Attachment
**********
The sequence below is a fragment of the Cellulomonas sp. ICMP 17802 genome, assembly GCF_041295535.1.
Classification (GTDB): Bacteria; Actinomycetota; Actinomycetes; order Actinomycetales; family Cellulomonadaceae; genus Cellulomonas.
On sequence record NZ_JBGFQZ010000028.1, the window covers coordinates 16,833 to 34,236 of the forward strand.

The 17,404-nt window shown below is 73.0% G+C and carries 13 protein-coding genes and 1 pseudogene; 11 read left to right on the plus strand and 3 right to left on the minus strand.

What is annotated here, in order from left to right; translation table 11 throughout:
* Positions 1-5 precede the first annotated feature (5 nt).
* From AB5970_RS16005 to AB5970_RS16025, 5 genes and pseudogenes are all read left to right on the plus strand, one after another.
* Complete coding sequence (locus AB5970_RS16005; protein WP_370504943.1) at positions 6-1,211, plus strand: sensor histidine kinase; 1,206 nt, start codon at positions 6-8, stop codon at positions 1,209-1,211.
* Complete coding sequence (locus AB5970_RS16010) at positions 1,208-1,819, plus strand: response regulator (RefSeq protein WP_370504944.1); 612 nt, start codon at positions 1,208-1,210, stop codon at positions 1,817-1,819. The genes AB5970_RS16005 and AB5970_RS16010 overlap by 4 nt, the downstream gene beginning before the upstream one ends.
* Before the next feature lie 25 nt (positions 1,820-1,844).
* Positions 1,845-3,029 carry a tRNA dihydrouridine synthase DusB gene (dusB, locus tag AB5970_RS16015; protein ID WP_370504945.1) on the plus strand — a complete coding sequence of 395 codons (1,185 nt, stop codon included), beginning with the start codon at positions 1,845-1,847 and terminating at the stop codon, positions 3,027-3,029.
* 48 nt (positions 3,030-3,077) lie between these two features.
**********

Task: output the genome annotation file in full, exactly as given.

The sequence below is a fragment of the Cellulomonas sp. ICMP 17802 genome, assembly GCF_041295535.1.
Classification (GTDB): Bacteria; Actinomycetota; Actinomycetes; order Actinomycetales; family Cellulomonadaceae; genus Cellulomonas.
On sequence record NZ_JBGFQZ010000028.1, the window covers coordinates 16,833 to 34,236 of the forward strand.

The 17,404-nt window shown below is 73.0% G+C and carries 13 protein-coding genes and 1 pseudogene; 11 read left to right on the plus strand and 3 right to left on the minus strand.

What is annotated here, in order from left to right; translation table 11 throughout:
* Positions 1-5 precede the first annotated feature (5 nt).
* From AB5970_RS16005 to AB5970_RS16025, 5 genes and pseudogenes are all read left to right on the plus strand, one after another.
* Complete coding sequence (locus AB5970_RS16005; protein WP_370504943.1) at positions 6-1,211, plus strand: sensor histidine kinase; 1,206 nt, start codon at positions 6-8, stop codon at positions 1,209-1,211.
* Complete coding sequence (locus AB5970_RS16010) at positions 1,208-1,819, plus strand: response regulator (RefSeq protein WP_370504944.1); 612 nt, start codon at positions 1,208-1,210, stop codon at positions 1,817-1,819. The genes AB5970_RS16005 and AB5970_RS16010 overlap by 4 nt, the downstream gene beginning before the upstream one ends.
* Before the next feature lie 25 nt (positions 1,820-1,844).
* Positions 1,845-3,029 carry a tRNA dihydrouridine synthase DusB gene (dusB, locus tag AB5970_RS16015; protein ID WP_370504945.1) on the plus strand — a complete coding sequence of 395 codons (1,185 nt, stop codon included), beginning with the start codon at positions 1,845-1,847 and terminating at the stop codon, positions 3,027-3,029.
* 48 nt (positions 3,030-3,077) lie between these two features.